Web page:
How to: after the interview
Waiting for feedback is no easy task – they’ve told you Friday, but does that mean Thursday? Does it mean Friday morning? Friday lunch? Friday evening? Surely not. Twiddling your thumbs, checking your phone minute after minute – it’s painful to say the least.
So, how is best to handle the void in between trial and judgement? We’ve come up with some top tips to get you through and ensure that you make the most of your interview experience.
Best mindset: ‘no news is good news’ – Bare in mind that the interview process can be very long, indeed. There may well be many candidates who need to be seen and considered. The wait is hard, but while you haven’t heard anything, you’re still in the running!
Regroup with yourself – Spend some time gathering your thoughts about the whole experience – what did you think of the company? Are you happy with your prospective job or did your expectations change? How do you feel you did – were there highlights, and things you felt that you could have improved on? Are there changes that you could make now to improve your chances of getting to interview in the future?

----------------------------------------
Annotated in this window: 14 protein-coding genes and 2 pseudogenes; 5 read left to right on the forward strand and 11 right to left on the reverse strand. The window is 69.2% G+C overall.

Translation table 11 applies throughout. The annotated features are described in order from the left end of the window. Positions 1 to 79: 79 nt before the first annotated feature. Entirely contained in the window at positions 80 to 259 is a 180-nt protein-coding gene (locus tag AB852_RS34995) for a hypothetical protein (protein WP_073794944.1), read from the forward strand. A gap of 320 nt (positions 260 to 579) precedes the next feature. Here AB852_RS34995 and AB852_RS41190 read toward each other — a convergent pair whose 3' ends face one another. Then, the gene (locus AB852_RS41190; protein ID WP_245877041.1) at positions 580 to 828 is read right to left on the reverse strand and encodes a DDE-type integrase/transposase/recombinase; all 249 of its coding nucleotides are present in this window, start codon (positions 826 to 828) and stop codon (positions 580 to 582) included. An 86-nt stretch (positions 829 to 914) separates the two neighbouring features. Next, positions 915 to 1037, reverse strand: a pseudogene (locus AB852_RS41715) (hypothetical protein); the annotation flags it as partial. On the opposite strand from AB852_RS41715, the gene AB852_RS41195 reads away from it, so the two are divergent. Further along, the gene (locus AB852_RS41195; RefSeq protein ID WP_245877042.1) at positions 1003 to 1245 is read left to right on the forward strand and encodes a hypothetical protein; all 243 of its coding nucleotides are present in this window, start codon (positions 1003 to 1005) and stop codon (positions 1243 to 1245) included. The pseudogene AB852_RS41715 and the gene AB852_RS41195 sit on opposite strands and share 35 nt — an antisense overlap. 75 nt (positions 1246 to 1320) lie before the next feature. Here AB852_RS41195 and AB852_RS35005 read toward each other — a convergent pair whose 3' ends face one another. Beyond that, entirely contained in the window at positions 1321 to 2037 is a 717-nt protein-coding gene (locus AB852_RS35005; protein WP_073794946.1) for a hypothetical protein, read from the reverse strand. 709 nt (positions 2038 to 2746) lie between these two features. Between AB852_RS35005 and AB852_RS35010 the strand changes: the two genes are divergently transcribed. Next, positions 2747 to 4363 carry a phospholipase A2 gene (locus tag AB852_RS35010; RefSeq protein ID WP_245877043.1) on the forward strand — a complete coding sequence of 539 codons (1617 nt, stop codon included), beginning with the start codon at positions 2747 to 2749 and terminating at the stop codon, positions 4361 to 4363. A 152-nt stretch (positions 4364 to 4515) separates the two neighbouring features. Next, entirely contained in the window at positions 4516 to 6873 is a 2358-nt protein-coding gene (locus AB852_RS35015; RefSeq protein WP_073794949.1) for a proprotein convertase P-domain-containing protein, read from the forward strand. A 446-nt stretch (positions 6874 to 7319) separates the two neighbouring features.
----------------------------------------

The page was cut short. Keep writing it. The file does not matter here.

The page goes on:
Don’t dwell – Regroup – yes – but don’t dwell! It’s done now, and nothing you do post-interview will change what happened. Instead, keep busy and stay productive! Do things that will help you next time: relax, review your CV, and do some research.
Remain vigilant – Make sure to keep on top of your emails. Granted, you might be there already – draining the battery of your phone by constantly refreshing your emails – but vigilance and prompt response is key in showing that you are enthusiastic about the role and the company, too. They don’t want the hiring process to be made longer by waiting for you to get back to them!
Say ‘thank you’ – No harm will come from letting the company know that you appreciate the time that they have taken out of their schedule to see why you might be a good employee. Sending a brief follow-up message is nice and it is appropriate – make sure to keep it relevant, short and simple.
The interview process can be long and arduous but it is necessary. They need to gage if you’re a good fit for the company and, more than that, you need to decide if you like the company, too. Consider your potential employer – analyse your thoughts and feelings towards them. This is a fantastic opportunity to learn what you want from a company and a working environment. You’ll be doing this every day, so as well as making yourself desirable, be aware that you should want them, too.